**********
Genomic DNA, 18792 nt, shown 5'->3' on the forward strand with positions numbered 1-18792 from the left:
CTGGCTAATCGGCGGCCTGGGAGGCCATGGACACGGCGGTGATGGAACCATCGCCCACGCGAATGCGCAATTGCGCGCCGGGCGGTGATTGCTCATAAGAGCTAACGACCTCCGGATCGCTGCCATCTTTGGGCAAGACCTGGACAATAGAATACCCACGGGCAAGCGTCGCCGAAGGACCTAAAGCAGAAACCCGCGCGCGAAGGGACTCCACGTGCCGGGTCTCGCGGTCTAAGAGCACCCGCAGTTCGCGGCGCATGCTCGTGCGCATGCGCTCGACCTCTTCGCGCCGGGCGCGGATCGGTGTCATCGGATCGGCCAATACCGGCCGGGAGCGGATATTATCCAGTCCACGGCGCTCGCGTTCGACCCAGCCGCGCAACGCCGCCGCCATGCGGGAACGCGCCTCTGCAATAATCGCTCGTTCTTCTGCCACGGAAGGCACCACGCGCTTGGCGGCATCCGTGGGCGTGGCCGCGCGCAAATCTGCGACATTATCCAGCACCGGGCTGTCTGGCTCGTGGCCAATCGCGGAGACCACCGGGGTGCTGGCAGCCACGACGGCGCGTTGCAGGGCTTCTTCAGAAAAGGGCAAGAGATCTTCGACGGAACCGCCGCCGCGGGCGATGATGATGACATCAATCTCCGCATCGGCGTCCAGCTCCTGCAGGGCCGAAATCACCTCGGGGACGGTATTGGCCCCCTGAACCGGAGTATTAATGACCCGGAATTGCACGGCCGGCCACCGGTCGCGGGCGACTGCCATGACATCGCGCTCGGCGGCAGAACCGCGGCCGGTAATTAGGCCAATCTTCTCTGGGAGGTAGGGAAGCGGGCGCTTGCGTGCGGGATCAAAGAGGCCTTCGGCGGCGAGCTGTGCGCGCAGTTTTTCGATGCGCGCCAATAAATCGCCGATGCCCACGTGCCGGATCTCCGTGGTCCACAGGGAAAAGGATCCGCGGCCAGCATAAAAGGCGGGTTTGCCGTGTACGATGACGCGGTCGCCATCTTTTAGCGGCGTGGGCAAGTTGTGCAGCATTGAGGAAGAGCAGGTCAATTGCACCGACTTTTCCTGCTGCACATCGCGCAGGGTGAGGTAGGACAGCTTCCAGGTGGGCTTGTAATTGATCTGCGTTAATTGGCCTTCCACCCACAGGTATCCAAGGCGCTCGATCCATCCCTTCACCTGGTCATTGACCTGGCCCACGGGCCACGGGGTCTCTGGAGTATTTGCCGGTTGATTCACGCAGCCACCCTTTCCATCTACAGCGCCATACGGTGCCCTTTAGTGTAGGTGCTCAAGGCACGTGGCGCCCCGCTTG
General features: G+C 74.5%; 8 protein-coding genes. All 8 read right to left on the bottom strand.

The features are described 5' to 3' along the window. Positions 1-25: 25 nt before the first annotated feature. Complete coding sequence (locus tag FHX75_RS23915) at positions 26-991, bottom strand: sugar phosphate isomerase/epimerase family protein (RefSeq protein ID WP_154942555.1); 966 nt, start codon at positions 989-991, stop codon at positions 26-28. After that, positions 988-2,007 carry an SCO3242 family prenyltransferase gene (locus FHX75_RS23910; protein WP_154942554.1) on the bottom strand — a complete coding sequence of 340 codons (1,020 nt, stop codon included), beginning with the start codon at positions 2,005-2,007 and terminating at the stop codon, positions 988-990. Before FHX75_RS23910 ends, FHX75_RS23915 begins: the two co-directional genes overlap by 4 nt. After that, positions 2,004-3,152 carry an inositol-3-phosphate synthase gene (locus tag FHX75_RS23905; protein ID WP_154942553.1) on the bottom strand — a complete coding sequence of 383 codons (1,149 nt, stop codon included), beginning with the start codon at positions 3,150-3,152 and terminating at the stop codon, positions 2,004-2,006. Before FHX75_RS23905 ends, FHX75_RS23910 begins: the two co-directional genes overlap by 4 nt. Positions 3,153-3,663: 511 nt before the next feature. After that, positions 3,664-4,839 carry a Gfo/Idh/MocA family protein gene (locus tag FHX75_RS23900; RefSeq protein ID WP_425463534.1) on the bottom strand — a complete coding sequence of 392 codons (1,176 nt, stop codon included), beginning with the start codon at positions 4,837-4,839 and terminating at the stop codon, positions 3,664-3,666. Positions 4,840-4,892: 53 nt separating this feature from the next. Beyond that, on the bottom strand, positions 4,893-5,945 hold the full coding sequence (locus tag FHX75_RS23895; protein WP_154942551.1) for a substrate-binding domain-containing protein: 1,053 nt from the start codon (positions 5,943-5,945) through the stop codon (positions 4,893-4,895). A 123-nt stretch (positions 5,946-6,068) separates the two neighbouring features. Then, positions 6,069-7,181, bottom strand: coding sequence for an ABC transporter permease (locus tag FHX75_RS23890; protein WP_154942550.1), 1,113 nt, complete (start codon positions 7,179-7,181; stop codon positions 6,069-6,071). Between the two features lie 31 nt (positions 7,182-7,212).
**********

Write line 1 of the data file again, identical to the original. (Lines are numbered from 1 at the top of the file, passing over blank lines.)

Genomic DNA, 18792 nt, shown 5'->3' on the forward strand with positions numbered 1-18792 from the left: